BURRTON - Stinger Inc. considered buying the building at 302 E. Dean St. around three years ago when it was up for sale, President Karl Matlack said recently.
The company didn't buy the building, but as demand for its bale stackers increased alongside the price of hay, Matlack said he often wished it had bought it. Recently Stinger got a rare chance: a do-over.
"We were looking for more room, expanding," Matlack said.
And when the opportunity to buy the building in Burrton came up again, it was cheaper than expanding in Haven would have been, he said.
Stinger was founded in 1991, building equipment for stacking hay and straw bales. The design originated in the 1980s on the Matlack family farm between Burrton and Haven.
"We needed a way to pick up bales," Matlack said.
The first bale stacker built on the farm was made with a retired school bus, scrap iron and a lot of ingenuity, he said. When other farmers saw it at work and wanted their own, the business was born.
Stinger expanded its location in Haven three times over the years, but after the past few years the space wasn't enough.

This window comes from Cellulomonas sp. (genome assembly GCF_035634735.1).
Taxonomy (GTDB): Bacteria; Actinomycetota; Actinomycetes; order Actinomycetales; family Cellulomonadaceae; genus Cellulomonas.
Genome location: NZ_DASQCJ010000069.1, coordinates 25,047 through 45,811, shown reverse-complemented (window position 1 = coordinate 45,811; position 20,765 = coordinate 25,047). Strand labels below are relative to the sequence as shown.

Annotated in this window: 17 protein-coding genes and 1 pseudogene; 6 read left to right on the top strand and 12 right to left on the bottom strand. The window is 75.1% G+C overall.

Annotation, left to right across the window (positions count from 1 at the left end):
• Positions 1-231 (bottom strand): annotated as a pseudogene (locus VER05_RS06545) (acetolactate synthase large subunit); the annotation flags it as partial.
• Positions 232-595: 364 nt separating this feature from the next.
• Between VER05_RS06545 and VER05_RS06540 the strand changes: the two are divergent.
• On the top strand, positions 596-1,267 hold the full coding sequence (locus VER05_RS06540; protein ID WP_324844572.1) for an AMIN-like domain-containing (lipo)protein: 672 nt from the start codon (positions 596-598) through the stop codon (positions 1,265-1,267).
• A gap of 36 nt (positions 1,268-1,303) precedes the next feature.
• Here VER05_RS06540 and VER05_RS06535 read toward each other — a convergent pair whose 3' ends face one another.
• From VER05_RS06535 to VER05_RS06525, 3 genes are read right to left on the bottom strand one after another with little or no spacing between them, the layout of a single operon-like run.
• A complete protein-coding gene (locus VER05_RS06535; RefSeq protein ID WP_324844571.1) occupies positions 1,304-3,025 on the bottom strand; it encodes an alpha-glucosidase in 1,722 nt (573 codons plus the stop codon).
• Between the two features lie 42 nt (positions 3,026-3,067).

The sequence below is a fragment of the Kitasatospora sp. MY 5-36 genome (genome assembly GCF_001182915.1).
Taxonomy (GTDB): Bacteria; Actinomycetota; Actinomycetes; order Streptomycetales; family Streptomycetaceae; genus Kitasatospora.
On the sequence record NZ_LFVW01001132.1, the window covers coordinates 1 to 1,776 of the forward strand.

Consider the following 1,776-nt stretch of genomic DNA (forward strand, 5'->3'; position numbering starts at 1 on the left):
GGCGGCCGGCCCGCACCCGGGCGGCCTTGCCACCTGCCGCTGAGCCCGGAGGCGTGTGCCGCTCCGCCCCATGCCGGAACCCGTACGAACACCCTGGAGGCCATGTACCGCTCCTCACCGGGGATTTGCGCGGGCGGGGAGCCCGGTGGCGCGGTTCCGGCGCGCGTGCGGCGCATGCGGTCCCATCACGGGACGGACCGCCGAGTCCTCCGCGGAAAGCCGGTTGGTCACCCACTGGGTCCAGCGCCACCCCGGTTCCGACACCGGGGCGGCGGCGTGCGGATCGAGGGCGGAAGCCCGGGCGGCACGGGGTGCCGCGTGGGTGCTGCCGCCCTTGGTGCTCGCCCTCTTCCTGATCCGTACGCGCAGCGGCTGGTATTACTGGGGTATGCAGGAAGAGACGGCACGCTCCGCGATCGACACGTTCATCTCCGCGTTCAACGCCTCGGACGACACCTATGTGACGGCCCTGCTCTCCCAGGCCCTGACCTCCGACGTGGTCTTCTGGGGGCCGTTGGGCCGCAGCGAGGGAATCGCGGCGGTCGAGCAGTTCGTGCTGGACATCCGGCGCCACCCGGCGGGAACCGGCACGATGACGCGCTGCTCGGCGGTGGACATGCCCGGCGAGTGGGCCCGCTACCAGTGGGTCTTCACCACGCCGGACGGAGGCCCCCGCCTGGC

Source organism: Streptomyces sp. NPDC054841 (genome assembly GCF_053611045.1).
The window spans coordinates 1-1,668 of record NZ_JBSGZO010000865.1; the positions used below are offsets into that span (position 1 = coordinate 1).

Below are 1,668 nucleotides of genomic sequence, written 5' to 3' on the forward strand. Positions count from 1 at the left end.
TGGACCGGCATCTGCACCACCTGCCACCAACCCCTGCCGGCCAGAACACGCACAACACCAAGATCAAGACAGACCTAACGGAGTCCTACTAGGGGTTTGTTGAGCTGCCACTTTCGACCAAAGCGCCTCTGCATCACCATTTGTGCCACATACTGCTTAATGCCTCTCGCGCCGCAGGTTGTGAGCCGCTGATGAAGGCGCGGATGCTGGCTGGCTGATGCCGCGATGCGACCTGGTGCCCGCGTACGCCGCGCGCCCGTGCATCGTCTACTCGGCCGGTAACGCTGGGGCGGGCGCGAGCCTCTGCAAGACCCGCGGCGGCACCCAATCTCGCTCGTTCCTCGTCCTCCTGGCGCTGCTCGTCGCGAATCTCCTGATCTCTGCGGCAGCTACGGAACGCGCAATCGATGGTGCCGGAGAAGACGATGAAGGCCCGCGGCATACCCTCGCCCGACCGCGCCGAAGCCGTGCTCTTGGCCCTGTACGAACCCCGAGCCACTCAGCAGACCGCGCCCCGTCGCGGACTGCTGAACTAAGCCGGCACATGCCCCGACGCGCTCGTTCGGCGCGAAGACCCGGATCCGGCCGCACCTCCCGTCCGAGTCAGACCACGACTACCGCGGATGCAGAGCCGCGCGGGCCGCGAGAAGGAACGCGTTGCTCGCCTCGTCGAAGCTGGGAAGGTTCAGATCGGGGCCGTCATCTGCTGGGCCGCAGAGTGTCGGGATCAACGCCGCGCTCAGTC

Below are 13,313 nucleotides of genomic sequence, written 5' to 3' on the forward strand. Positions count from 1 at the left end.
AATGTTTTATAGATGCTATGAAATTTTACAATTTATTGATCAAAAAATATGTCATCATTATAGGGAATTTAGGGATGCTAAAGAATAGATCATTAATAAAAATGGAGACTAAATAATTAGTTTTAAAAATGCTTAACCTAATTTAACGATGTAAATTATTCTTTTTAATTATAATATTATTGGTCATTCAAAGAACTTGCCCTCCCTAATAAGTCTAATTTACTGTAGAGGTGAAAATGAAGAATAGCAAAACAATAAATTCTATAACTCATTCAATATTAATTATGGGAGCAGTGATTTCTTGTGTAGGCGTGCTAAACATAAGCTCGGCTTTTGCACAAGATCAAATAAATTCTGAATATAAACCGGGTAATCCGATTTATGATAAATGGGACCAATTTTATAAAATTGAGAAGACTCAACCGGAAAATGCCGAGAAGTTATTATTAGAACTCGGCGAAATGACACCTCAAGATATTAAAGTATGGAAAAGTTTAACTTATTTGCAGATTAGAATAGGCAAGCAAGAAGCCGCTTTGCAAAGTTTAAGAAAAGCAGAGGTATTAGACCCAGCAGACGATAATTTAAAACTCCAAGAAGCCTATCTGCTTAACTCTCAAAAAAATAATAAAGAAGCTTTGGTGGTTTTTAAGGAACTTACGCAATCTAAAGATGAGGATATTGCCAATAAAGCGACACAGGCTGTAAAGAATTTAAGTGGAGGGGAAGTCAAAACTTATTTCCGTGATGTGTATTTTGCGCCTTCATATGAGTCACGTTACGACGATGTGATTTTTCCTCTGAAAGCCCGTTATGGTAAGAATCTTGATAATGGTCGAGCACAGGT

"This basically doubled our space of the existing Haven building," Matlack said, days after moving into the new facility.
After the homemade equipment on the bus chassis, Stinger built its bale stackers on the chassis of retired New York City garbage trucks for a time, he said. They worked well because they were heavy-duty, and the motion of lifting a dumpster was similar to lifting a hay bale.
In recent years, the company has built its equipment on custom chassis. The new location will allow the company to assemble up to three bale stackers at a time with its 24 employees. Matlack said each machine takes around 500 man-hours to build.
Another advantage of the extra space at the new location is that it will allow the company to repair and refurbish machines indoors, he said. Previously that work had to be done outdoors, and demand for refurbishing was mostly in the winter, he said.